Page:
Don't even try.
Just do what you're already doing, to one of the switches. Then, run a /3 cable from that switch to the other switch.
At that point, it's the common, standard "both switches on the end of the string" 3-way circuit. Simple enough.
Use /4 cable
Or, do exactly the above, except -- oh wait. The receptacle. Nevermind.
This idea would work if the second switch is at or past the receptacle. In this case red remains switched-hot, and black-blue become messengers. Feed black/always-hot to the nearer 3-way, past that it carries black-blue/messengers to the other switch, which returns it on red.
It would also work if you could install conduit in that section where the messengers must parallel the always-hot. You can't buy /5, but you can put 5 wires in conduit.
Heck with it. Smart switches.
Since you've done such a nice job of busing always-hot, switched-hot and neutral, this situation is ripe for a pair of smart switches.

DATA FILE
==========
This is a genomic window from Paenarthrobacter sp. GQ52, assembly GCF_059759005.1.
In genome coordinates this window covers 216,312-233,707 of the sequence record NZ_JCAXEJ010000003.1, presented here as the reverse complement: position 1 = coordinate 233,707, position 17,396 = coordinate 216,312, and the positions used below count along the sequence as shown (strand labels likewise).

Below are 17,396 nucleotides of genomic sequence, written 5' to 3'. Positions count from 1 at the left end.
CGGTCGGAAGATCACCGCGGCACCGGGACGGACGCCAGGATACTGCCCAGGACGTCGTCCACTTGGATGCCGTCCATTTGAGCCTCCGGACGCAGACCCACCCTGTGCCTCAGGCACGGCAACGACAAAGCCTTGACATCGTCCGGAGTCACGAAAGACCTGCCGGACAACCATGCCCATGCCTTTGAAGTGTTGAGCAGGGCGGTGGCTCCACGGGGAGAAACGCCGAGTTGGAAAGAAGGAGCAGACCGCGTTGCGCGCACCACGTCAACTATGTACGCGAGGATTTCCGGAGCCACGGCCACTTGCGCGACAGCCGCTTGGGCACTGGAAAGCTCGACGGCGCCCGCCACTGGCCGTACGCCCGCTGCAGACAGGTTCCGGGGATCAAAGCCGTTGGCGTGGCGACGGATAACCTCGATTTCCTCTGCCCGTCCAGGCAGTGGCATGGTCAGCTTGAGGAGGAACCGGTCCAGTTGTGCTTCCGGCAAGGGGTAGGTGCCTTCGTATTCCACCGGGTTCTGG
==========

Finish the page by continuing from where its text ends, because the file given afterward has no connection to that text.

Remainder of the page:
You would need a pair that communicates via power-line signaling or by wireless/radio, since you have no spare wires. Unless you'd like to do the kaboodle in /4, and use blue for the signaling wire.
Addendum: What about running 2 parallel Romex cables, i.e. /2 and /3 instead of /5? No, no, no! It is vital that in every condition, the current outbound be in the same single cable as the current returning. AC current emits a formidable, magnetic field pulsing at 50/60Hz (which is how transformers work.) When the outbound current and returning current are in the same cable, these fields substantially cancel each other out. However if they are in different cables, anything between them gets the full brunt. This causes eddy currents and magnetic heating (this is the reason transformers are laminated). Also, EMF is literally electro-motive force, meaning it wants to make things move. (which is how motors work). Two separate cables could move/vibrate/buzz relative to each other, damaging or fatiguing the cables over time.